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Old 08-14-2009, 03:34 PM   #1
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Default Oregon Craft Breweries Snagging Local Hops

Oregon craft breweries snagging local hops

MOUNT ANGEL, Ore. (AP) -- Jeff DeSantis grew up about 10 miles from the hop yards that now supply the major ingredient for his craft brewery.

Because the hops from Annen Farms were contracted to Anheuser-Busch and other major beer distributors, however, DeSantis couldn't access the aromatic product.

That story played out again and again throughout the Northwest where Northwest craft brewers flourished independent of the hop industry.

Today that is changing.

As Anheuser-Busch InBev scales back on contract acreage, craft brewers are snatching up the hops. Today, many growers are producing hops on contract for the micro-brewery industry.

Some craft brewers even are getting involved in hop production.

"Some brewers are coming to fields and checking on vines a few days before picking," said Nancy Frketich, administrator of the Oregon Hop Commission. "They're really getting involved, since they're so close."

Other brewers are taking ownership of hops immediately after farmers harvest the crop, before the hops are dried.

Rogue Ales even leased a hop farm in Independence, Ore., recently, taking total control of its hops.

The trend inspired Mount Angel grower John Annen, along with DeSantis, to develop a baler capable of producing 15-pound bales to better serve craft brewers.

The smaller bales -- Anheuser-Busch typically buys 200-pound bales -- allow craft brewers to buy a smaller amount of hops -- micro-purchases, one might say.

"We couldn't use 200 pounds," said DeSantis, who owns Seven Brides Brewing in Silverton, Ore. "The smaller quantities give us versatility with our hops."

"It also gives craft brewers a chance to try a certain hop, and see if they like it," Frketich said.

The trend is being embraced by DeSantis, who for years was frustrated that he was unable to buy from his neighbor.

DeSantis said that in the past he typically purchased hops from a dealer. Many times, he said, he didn't know where the hops came from.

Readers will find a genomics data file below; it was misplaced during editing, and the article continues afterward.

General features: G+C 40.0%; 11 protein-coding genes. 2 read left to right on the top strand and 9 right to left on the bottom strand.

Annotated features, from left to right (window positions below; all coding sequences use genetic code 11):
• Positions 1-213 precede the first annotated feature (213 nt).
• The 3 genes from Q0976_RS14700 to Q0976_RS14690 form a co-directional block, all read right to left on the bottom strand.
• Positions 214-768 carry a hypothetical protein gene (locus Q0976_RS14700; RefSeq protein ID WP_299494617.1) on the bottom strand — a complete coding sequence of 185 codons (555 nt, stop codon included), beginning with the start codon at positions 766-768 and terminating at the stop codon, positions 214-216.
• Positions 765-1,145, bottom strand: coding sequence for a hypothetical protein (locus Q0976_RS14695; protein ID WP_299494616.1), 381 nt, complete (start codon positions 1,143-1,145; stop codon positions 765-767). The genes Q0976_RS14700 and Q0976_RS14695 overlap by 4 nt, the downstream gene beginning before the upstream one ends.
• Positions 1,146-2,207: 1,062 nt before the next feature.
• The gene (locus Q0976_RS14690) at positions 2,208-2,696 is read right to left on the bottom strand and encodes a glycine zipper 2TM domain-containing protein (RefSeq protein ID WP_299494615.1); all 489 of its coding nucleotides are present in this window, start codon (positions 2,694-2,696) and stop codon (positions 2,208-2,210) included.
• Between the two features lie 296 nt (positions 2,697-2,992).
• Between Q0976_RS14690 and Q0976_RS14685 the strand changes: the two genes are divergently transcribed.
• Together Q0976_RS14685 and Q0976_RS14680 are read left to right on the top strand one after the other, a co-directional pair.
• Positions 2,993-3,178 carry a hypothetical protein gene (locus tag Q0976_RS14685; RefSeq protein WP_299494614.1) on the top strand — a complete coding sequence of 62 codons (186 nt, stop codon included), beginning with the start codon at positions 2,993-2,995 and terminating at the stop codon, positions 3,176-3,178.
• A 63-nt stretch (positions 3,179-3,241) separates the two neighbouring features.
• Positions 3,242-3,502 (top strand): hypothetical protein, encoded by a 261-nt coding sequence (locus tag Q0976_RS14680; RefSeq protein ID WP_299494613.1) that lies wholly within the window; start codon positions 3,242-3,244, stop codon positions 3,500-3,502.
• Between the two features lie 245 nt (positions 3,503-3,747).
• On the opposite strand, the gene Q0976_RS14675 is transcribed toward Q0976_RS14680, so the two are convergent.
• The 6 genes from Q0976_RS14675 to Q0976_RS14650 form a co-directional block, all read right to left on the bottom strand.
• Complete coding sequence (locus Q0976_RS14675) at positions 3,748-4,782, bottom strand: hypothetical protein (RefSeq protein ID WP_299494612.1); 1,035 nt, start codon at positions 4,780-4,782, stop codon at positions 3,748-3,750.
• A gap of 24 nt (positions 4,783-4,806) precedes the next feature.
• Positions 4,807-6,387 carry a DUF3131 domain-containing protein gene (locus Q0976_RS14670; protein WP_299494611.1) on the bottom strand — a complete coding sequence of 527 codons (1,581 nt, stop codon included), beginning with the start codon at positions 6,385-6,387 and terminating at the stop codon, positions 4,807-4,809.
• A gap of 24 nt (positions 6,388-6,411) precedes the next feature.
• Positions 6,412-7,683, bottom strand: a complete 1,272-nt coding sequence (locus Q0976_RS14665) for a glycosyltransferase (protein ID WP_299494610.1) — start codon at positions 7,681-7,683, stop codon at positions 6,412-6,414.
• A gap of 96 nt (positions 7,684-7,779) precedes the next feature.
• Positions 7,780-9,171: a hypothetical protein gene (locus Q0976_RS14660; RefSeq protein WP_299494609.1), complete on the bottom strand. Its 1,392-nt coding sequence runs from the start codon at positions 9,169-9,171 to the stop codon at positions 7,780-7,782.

"There was a huge disconnect for years," Annen said regarding the relationship between the Northwest's burgeoning craft brewery industry and the area's hop industry.

Annen, who formerly grew strictly for large beer distributors, today grows hops for the craft industry.

The change has prompted Annen to add several varieties to his production. Today he produces 10 different commercial varieties, including several specialty hops. Within three years, Annen said, he'll be growing 18 different commercial varieties on his 275 trellised acres.

Annen plans to continue to produce hops for Anheuser-Busch InBev. Most of his hops, though, will go to local craft brewers.

All of DeSantis's hops come from Annen, making his beer a distinctly Oregon product.

"It's Oregon beer, made from Oregon hops, grown by an Oregon grower and it's being sold to an Oregon consumer," he said.

"Plus, we are able to ensure Oregon growers are getting fair market value for their hops," he said.
Lets hope this trend continues in the Northwest...This should help some of the good beer makers keep their materials costs down a little bit.


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Old 08-14-2009, 03:41 PM   #2
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I love to hear stories like this. Just like the SN article I posted, it seems like this can really bring some interesting "regional" variety to microbreweries. I think it's great to support local farmers, local breweries, and you get a very unique taste in a brew by using locally grown ingredients. Thanks for sharing!


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Old 08-14-2009, 04:11 PM   #3
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Hell yes!!! keep it local. It has been a real issue here in the NW with AB gobbling up all the good hop acreage and leaving the local boys to just pick up whats left. My buddy is a harvester (not hops) and he hears all the farmers talk about the big change over and how its actually helping with their business. A I dont blame the farmers for selling to AB, but with them out of hte way and having so many micros in this area I hope that contracts are made and all the local breweries get local hops! If AB tries to come crawling back i hope they just get to choose from whats left after all the local farmers get their share!!!!
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Old 08-14-2009, 04:35 PM   #4
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Awesome story.

I have been seriously thinking about turning my family's vacant 5 acre's into a hop farm.
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Old 08-14-2009, 08:59 PM   #5
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This is a growing trend. There are several farmers in my area who have planted or are considering planting hops for the local market. Just wish there were some processors close by.

In Wisconsin we suffer from humid summers which can cause powdery mildew on the vines. Wisconsin used to be a big producer but most of the production moved to WA and OR due to better growing conditions. Still lots of wild hops around here left over from the good ol days.
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Old 08-14-2009, 09:25 PM   #6
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Awesome to hear I've been wanting to get my father in-law into the buisiness as he lives in the Oregon hop growing area. I think if you could get a contract with a bunch of local breweries you could make it successful.

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